Why do we try to outsmart nature? You can save yourself a lot of trial and error as a young gardener if you simply choose to let nature be your guide. In this example, we have been taught to gather up fall leaves and send the ‘mess’ away. Yet, what’s the number one most beneficial resource we can add to our gardens? Fallen leaves. Let’s look at how it works and why removing this task from your fall to-do list could be a very good investment.
Have you got your free Fall Gardening Checklist yet? It’s a super handy checklist to ensure you don’t forget the imporant tasks.
Wait! Don’t Get Rid of those Leaves!
What’s the one thing that gardeners routinely get rid of in the fall garden?
What’s does nature use to replenish soil?
It’s all part of the decaying life matter that provides rich, natural, organic mulch and an essential part of nature’s life cycle.
Leaf mulch improves soil structure and fertility, conserves moisture, inhibits weeds, provides a habitat for worms and zillions of other wee things that benefit the garden, and, on a cosmetic level, gives a finished look to garden beds.
Instead of raking and bagging leaves, and sending them away (and perhaps buying back the equivalent product in the spring), consider using them in your garden. Along with the nutritional power of compost, this is a simple way to improve your garden health. That’s why they’re garden gold!
We know deep, damp leaf piles can smother the growth underneath. But finely-mulched or chopped leaves distributed over garden beds are highly beneficial. Other organic mulches include wood chips, straw and hay, and grass clippings. Use what you have!
I purchased a ‘mulching’ lawn mower similar to this one on Amazon.com for this purpose. It not only cuts the grass, but grinds up the grass clippings and leaves, helping to speed up the disintegration process (the same way finely-chopped compost breaks down faster).
Another option is to use a weed whacker (also known as a ‘string trimmer’). Pile the leaves in a large bin or tub and chop them down with the whacker. It’s amazing how the leaf volume reduces with this method.
Or, stash the leaves in a pile and, in a year or two, you will have leaf mold. It sounds gross but it’s really just the decomposed leaves, ready to feed and protect your garden.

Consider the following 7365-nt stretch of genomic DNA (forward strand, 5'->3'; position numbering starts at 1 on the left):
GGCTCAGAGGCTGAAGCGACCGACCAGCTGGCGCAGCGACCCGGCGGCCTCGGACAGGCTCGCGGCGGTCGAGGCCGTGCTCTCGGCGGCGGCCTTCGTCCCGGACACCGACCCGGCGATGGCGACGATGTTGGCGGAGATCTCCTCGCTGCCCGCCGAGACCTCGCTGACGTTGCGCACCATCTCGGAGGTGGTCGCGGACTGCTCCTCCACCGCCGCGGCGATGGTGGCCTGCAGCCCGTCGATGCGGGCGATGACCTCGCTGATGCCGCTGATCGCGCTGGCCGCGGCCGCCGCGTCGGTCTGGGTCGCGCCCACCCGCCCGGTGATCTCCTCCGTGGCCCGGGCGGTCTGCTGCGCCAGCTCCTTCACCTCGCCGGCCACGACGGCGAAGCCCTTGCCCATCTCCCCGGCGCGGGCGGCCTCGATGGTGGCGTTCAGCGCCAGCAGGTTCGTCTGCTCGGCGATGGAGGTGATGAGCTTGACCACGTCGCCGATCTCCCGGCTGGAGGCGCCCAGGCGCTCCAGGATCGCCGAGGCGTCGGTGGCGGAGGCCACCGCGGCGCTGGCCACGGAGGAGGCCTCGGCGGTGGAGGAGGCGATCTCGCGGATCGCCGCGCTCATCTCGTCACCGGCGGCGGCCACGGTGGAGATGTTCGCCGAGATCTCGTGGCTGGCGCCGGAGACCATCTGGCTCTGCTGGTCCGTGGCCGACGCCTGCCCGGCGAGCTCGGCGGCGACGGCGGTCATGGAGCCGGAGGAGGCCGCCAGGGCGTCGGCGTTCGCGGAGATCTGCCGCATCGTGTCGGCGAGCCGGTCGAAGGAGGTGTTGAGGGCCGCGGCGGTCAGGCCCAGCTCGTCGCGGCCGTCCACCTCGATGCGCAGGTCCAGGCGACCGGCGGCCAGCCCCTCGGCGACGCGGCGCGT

But Do Not Use…
The only exception is diseased leaves. Anything with a fungus, blight, or other atrocities should be bagged and sent away. But healthy leaves? Keep ’em and use ’em!
If you have more leaves than you use in one season, consider starting a leaf mold pile. It sounds gross (mold) but it really just involves keeping the leaves damp and piled high until they’ve rotted down. It generally takes about a year, but this carbon-rich mulch is ideal for the garden.
Same goes for weeds (that haven’t gone to seed), and of course, fruit and vegetable scraps, egg shells, coffee grounds—all the usual compostable items, plus grass clippings from your lawn, branch trimmings from trees and shrubs, and any other organic waste that we’ve grown accustomed to sending away.
I keep bags of leaves on hand to add to keep the right ratios of greens and browns in my compost piles.
It’s all plant food, ready to enrich your soil, without the middle man or unnecessary use of fossil fuels to send them away, repackage them, and sell them back to us.
I mean, why send leaves away in fall only to buy back compost and mulch in the spring?
Once you catch on to how nicely this works, you’ll be asking your neighbours for theirs too.
~Melissa the Empress of Dirt ♛
- Compost, soil, and mulch tips
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- Why Tree Leaves Change Color in Fall | Revisiting the stuff we learned in school and have forgotten.
- Composting 101 | Slow & Fast Methods | All the basics to composting. You can choose how much effort you put into it. Fast or slow, eventually everyone ends up with good compost for the garden.
- Easy Composting Without Pests (Sorry, Rats!) | Want to save scraps for compost but vermin are a concern? This composter is the answer.
- Easy Winter Composting in a Cold Climate | I find it easier to keep compost in the cold seasons because there’s not much to do other than keep kitchen scraps frozen.